My thesis deals with studies on liver metabolism in the cow and pig, where the pig represents a potential human model for studying liver fat accumulation. In Study I, changes in liver metabolism between early lactation dairy cows with a low or high liver fat content was investigated, whereas the liver response in young pigs to a high-fat diet and diet restriction was investigated in Study II. The liver metabolism was studied using proteome analysis to allow simultaneous detection and quantification of a large number of proteins involved in metabolic pathways.
Study I: Liver protein expression in dairy cows with high liver triglycerides in early lactation
Fatty liver is a frequent subclinical health disorder in dairy cows, but the impact of fat accumulation on metabolic pathways in the liver is still unclear. Furthermore, at present, fatty liver can be detected reliably only by using liver biopsy. The objective was, therefore, to characterize quantitative differences in the liver proteome between early lactation dairy cows with a low or high liver fat content and suggest potential blood-based biomarkers for early detection of fatty liver. The liver proteome analysis indicated that a high liver fat content in early lactation is associated with increased oxidation of saturated fatty acids, oxidative stress, urea synthesis, and gluconeogenesis and decreased oxidation of unsaturated fatty acids. Based on correlations between liver proteins and plasma components, it is suggested that future studies investigate the sensitivity and specificity of plasma aspartate aminotransferase, ß-hydroxybutyrate, total bilirubin, total bile acids, and γ-glutamyltransferase for potential use as blood-based biomarkers for early detection of fatty liver in dairy cows. This study is the first to study the proteome of dairy cows with naturally occurring fatty liver in early lactation.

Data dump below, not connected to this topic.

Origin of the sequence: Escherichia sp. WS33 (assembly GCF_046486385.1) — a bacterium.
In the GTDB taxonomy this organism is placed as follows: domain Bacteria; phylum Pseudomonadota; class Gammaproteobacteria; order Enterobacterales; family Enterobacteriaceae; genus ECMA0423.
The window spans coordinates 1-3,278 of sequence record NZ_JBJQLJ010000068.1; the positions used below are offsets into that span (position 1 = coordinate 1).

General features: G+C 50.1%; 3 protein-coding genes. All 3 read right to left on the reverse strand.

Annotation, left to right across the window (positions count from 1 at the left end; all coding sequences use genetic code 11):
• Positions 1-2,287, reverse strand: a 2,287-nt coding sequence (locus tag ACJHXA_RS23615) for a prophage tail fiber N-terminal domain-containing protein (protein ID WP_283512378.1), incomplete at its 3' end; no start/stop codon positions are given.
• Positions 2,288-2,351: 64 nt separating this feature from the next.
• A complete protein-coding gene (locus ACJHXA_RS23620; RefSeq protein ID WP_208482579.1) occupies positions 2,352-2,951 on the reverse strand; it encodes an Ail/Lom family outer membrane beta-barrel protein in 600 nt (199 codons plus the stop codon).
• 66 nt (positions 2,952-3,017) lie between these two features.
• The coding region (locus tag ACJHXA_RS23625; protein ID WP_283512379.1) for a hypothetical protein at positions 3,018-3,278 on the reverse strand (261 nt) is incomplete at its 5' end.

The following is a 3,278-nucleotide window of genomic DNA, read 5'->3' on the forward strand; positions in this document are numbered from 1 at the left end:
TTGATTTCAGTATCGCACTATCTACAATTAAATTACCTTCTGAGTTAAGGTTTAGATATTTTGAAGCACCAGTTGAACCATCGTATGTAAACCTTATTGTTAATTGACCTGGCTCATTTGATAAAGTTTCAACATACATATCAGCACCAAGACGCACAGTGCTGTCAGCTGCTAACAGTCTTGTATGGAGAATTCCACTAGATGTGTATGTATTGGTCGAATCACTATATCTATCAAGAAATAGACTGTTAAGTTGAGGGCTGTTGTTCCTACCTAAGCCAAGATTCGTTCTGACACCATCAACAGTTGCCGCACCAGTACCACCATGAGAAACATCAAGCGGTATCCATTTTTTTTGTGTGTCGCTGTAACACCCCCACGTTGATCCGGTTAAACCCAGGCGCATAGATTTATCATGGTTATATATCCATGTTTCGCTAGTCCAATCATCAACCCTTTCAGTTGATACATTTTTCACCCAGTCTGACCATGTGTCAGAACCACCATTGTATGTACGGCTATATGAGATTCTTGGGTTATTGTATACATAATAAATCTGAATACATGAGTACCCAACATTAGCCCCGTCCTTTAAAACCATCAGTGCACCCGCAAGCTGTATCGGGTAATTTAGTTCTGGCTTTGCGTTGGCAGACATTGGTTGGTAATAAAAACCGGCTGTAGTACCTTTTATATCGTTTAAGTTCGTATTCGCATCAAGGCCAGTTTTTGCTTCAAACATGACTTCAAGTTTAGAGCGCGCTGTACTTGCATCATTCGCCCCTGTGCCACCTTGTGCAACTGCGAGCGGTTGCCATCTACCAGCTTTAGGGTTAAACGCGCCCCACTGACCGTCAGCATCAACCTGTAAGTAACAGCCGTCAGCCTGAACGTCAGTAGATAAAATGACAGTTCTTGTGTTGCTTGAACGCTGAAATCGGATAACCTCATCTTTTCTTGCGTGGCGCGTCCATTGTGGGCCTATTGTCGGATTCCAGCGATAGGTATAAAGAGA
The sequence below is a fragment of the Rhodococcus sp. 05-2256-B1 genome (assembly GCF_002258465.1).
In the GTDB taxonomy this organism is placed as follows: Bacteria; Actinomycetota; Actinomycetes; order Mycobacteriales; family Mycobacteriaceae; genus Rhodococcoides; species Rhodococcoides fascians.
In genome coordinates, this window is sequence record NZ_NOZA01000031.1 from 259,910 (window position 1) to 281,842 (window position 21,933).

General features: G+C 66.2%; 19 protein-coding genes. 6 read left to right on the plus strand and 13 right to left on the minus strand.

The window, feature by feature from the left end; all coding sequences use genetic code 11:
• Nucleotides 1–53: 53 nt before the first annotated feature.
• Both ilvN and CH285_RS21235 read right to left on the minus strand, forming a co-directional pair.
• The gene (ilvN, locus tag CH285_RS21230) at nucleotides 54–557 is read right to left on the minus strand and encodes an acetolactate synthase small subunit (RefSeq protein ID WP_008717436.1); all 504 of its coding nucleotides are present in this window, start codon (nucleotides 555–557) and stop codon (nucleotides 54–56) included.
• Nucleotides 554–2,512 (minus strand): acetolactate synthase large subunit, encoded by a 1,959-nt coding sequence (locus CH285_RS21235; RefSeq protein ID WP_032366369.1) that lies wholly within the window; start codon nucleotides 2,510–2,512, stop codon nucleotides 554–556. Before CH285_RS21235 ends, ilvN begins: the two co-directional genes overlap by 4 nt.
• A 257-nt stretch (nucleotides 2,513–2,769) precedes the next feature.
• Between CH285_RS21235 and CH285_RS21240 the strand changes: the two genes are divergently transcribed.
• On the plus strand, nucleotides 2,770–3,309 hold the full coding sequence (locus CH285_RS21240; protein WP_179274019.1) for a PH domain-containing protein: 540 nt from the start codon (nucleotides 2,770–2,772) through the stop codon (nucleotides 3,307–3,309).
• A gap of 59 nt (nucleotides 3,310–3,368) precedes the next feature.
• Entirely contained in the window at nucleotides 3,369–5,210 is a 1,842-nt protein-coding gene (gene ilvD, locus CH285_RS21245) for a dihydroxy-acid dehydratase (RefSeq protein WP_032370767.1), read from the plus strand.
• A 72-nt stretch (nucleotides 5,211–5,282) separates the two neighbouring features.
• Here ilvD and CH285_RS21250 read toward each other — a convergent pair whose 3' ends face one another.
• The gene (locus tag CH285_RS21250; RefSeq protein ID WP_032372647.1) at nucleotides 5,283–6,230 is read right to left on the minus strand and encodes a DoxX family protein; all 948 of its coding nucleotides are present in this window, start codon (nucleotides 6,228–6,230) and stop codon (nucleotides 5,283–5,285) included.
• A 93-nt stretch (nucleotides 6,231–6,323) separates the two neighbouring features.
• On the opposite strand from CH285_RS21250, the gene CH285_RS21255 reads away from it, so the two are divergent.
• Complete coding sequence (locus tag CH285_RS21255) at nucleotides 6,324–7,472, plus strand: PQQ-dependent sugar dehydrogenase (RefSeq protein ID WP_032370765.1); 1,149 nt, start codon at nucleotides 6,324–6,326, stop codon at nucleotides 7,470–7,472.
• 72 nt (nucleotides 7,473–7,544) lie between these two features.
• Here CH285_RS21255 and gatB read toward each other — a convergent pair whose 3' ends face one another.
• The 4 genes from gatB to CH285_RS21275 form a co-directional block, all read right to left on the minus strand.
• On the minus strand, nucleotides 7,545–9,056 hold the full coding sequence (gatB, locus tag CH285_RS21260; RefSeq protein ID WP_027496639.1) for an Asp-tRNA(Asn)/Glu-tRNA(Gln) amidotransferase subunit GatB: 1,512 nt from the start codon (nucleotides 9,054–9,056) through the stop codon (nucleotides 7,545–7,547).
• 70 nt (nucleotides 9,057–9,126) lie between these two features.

Study II: Liver protein expression in young pigs in response to a high-fat diet and diet restriction
Non-alcoholic fatty liver disease is a highly prevalent complication of childhood obesity characterized by an increased accumulation of liver lipids. However, the events responsible for liver lipid accumulation are poorly understood because human liver samples are rarely obtained. A suitable animal model may thus improve our understanding of liver lipid accumulation and contribute to the development of drugs. Although weight loss ultimately reduces liver lipid content, both a high-fat diet and diet restriction increase liver lipid accumulation in humans. The objective was, therefore, to investigate whether young pigs can be used to model the liver response in adolescents to a high-fat diet and diet restriction-induced weight loss. The results show that the liver response to increased fat intake and diet restriction displays similarities between pigs and humans. In contrast to humans, our results indicate that young pigs are resistant to fat-induced liver fat accumulation, whereas diet restriction decreases fatty acid oxidation and the subsequent ketogenesis in the liver. Consequently, the liver response in adolescents to a high-fat diet and diet restriction-induced weight loss cannot reliably be reproduced in young pigs.